Cell phone tracking and user expectation of privacy

Discussion in 'Politics, Religion, Social Issues' started by nbs2, Feb 11, 2010.

  1. nbs2 macrumors 68030


    Mar 31, 2004
    A geographical oddity
    The article goes pretty long, so I'm not going to try and describe the whole thing, but the general question is one of whether or not cell phone users have an expectation of privacy regarding the location of their cell phones.

    My view is that the position taken by the administration sounds like something the Cheney administration would have proposed. I can understand disclosure following a court ordered subpoena, but to propose that we have no expectation of privacy seems to dangerous trade off of freedom of movement in the name of national security. It just doesn't pass my King George test (would it have been the kind of thing that KGIII would have pushed through that would have spurred the Revolution)
  2. Eraserhead macrumors G4


    Nov 3, 2005
    Mobile phone users should have an expectation of privacy unless they are making an emergency call. In which case their mobile phone location is useful if they don't know where they are (either because they are in an earthquake or something or because they aren't sure how to describe their location).
  3. kavika411 macrumors 6502a


    Jan 8, 2006
    As long as the Bush administration abrogated privacy rights, then it is ok for this or future administrations to do likewise. Isn't that what we've decided - that if a conservative/Republican administration has done something bad, then we shouldn't be bothered or debate it when a liberal/Democrat administration does likewise?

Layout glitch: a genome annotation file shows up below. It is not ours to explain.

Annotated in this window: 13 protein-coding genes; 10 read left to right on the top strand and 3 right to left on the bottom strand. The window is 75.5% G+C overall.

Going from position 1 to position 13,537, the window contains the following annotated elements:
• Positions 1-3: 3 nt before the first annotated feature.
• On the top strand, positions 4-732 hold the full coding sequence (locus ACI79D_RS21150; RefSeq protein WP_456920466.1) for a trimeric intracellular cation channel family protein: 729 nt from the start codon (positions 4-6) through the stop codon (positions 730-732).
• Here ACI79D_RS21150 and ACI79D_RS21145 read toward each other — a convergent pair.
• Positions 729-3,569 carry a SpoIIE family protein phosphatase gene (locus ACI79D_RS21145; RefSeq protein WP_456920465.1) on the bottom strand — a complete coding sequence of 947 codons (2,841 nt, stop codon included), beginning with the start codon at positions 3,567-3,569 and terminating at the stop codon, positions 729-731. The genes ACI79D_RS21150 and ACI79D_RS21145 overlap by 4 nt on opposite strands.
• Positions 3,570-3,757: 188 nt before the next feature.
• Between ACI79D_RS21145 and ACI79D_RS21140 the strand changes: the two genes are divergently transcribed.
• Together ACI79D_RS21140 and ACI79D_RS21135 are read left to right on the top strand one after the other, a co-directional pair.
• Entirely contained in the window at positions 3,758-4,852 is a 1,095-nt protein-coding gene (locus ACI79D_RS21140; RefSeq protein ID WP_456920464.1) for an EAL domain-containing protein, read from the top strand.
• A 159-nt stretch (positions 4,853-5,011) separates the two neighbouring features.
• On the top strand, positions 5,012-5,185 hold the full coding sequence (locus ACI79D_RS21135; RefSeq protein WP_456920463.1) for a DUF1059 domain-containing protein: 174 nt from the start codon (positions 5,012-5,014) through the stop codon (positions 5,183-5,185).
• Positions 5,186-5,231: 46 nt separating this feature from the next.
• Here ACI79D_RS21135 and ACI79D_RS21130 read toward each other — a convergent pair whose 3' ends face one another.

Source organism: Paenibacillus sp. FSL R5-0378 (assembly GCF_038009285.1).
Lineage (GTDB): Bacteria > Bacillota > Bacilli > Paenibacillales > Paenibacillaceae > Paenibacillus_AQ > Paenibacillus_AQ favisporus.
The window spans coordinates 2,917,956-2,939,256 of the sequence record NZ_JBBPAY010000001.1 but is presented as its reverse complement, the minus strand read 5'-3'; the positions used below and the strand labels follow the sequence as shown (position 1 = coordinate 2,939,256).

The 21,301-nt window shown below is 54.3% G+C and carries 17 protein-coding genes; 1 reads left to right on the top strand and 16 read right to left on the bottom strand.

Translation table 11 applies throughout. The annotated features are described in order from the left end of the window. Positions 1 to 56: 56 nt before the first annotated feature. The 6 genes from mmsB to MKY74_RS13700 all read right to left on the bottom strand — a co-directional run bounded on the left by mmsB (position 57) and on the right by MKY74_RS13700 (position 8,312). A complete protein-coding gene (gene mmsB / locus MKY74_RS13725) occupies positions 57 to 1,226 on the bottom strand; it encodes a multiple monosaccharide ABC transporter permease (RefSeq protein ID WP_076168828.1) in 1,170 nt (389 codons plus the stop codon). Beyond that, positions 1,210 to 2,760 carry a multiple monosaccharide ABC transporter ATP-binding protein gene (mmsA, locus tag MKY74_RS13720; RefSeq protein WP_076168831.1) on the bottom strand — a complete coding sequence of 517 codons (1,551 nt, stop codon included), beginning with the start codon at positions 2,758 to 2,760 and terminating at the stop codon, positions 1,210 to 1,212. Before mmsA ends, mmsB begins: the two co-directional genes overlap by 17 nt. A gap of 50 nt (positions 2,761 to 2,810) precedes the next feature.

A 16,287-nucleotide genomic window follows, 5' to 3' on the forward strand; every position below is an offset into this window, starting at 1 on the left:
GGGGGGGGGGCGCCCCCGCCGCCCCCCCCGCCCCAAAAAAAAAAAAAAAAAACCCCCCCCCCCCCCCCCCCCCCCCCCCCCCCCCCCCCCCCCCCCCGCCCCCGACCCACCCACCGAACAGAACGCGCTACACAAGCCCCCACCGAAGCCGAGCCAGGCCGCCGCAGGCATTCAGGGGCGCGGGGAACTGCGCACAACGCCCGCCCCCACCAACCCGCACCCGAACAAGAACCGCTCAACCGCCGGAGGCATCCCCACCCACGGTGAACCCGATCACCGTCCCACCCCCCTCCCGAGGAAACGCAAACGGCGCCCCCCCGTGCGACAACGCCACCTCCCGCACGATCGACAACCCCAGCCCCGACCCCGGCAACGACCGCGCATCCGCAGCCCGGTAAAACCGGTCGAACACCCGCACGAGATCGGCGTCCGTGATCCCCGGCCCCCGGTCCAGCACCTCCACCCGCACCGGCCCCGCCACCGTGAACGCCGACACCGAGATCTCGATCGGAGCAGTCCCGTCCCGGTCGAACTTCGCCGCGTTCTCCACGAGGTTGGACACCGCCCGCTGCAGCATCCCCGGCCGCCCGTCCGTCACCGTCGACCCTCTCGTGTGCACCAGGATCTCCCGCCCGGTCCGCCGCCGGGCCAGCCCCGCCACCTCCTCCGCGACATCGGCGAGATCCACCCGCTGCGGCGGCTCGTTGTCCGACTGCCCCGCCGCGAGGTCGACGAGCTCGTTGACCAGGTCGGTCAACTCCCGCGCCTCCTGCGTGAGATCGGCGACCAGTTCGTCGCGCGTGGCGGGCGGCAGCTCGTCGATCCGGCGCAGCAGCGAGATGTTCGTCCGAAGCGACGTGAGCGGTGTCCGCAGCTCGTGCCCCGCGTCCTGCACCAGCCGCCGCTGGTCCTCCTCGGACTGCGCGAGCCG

4. hulugu macrumors 68000


    Aug 13, 2003
    quae tangit perit Trump
    I agree. The FBI and other agencies should be able to obtain records with a bench-issued warrant. Such a process would allow for the FBI (or other agency) to ascertain location with a "sanity check" process which should help mitigate abuses.

    Someone should be able to explain why they need such information and I would expect the same requirements of credit card transactions, EZ pass transactions, etc.

    The important aspect here to to insure that another branch of government is actively engaged in it's watchdog role.
  5. CorvusCamenarum macrumors 65816


    Dec 16, 2004
    Birmingham, AL
    For those of us that still have them, there is an expectation of privacy with respect to our home phones well enshrined in law. As more and more people are using cell phones as their primary phone, I fail to see why this protection cannot be extended to cell phone usage. Surrendering our protections to make the government's task at hand easier is a bad idea.
  6. rasmasyean macrumors 6502a

    Jul 11, 2008
    This is so stupid. What about the location of your land phones? OMG, I'm never gonna get one of those stupid voice transmitters because then ppl will know where I live! If you really want to be elusive, you will find many ways to "evade" the grid...as many have...assuming you want that lifestyle. Otherwise, some ppl just think they are too important that others actually give a crap about what they are doing. :rolleyes:
  7. Rodimus Prime macrumors G4

    Rodimus Prime

    Oct 9, 2006
    I think that will cell phones we have a reasonable expectation of privacy. That means with out a warrent out location, or calls can not be tracked.

    On landlines they can not get your call records unless you are dead, or have a warrant for it. Pretty much reasonable things.
    Our cell location and call records should not be given out unless there is a warrant or missing person. For missing person there is a police report to so a none issue there. Criminal get a warrant.
    As bad as it sounds all the criminal cases that they used location based on the cell phones to find them need to have the cases thrown out because it was not legal how the police got that information.

    I feel this information on cell phones is protected under the 4th amendment and if not that one then at least the 14th
  8. 184550 Guest

    May 8, 2008
    I think that someone would have to be extremely trusting and/ or very naive to think that cell phones are private.

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